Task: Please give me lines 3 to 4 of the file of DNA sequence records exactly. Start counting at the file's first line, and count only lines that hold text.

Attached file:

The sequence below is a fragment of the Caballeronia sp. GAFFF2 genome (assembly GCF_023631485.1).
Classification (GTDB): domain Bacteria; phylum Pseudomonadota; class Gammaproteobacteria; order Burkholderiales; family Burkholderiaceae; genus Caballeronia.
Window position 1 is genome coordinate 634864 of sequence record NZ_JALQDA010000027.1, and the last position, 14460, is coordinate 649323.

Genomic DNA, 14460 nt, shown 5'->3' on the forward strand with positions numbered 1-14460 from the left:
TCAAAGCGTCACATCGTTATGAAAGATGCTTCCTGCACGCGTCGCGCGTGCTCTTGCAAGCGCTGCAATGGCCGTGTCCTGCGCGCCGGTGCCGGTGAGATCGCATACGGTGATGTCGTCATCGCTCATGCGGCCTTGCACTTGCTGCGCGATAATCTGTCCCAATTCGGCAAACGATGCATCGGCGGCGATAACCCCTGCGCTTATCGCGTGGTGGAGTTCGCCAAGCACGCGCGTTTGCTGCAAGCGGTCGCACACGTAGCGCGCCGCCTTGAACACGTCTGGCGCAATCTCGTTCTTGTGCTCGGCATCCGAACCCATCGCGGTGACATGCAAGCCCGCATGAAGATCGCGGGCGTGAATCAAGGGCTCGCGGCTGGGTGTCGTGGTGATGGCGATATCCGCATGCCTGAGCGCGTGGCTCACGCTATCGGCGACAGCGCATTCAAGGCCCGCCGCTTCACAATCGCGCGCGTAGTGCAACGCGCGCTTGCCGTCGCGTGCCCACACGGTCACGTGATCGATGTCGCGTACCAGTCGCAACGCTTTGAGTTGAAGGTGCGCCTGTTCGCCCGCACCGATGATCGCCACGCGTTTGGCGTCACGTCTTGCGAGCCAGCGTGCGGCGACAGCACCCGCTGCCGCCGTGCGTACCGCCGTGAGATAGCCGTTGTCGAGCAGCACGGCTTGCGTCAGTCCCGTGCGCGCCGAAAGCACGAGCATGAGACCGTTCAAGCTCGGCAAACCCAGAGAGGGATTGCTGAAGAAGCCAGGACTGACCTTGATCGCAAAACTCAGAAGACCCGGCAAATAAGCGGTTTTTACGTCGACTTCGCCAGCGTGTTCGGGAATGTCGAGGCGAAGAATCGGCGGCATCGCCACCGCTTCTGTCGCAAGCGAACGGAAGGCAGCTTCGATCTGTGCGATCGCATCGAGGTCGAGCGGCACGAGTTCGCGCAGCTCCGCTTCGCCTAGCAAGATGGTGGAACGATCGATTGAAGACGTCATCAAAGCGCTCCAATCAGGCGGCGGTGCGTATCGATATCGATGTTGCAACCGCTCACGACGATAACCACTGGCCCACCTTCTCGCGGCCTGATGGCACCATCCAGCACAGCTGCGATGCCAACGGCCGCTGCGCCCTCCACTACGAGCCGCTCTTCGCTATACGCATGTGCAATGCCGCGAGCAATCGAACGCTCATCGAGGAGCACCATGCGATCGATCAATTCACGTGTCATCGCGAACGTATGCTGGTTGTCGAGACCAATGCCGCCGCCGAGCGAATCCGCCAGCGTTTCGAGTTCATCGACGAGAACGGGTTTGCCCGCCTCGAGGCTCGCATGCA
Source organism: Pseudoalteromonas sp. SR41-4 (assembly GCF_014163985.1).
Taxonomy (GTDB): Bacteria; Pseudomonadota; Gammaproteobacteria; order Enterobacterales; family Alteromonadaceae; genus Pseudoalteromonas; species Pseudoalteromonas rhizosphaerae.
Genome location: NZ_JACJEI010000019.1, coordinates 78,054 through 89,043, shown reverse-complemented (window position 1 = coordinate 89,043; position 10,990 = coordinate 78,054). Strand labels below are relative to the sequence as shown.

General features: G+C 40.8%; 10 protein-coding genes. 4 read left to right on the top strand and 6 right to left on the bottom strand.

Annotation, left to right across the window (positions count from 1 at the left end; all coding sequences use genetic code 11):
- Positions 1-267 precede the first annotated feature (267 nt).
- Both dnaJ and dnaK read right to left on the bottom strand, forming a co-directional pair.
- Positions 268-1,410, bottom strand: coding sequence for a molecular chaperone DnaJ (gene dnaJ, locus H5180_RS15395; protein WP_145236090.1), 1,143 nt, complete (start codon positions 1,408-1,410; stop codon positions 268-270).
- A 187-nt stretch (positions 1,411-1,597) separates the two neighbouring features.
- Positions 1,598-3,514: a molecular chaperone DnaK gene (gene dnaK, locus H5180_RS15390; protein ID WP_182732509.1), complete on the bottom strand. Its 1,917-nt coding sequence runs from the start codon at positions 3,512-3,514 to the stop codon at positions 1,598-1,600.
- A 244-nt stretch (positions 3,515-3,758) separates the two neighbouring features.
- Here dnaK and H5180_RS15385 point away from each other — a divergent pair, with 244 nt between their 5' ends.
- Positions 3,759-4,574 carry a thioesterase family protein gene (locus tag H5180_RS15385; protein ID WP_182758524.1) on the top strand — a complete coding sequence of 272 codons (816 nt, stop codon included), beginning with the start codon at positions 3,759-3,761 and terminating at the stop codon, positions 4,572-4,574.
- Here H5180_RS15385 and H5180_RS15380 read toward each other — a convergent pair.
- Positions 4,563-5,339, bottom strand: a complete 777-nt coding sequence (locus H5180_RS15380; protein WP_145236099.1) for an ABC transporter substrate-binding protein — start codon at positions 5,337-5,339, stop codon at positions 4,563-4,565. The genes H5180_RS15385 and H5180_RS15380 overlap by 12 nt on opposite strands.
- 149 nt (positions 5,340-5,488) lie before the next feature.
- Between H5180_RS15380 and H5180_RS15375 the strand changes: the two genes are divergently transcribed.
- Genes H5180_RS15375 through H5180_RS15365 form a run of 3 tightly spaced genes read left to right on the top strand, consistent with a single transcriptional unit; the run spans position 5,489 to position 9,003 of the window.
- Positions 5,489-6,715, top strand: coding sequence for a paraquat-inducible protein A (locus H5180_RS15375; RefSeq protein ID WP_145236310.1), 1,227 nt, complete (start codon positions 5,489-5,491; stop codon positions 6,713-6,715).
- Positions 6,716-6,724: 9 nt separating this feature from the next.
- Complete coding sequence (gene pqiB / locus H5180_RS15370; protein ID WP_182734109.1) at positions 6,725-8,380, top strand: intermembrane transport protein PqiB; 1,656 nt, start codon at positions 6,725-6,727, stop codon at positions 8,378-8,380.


Window position 1 is genome coordinate 634864 of sequence record NZ_JALQDA010000027.1, and the last position, 14460, is coordinate 649323.

Genomic DNA, 14460 nt, shown 5'->3' on the forward strand with positions numbered 1-14460 from the left: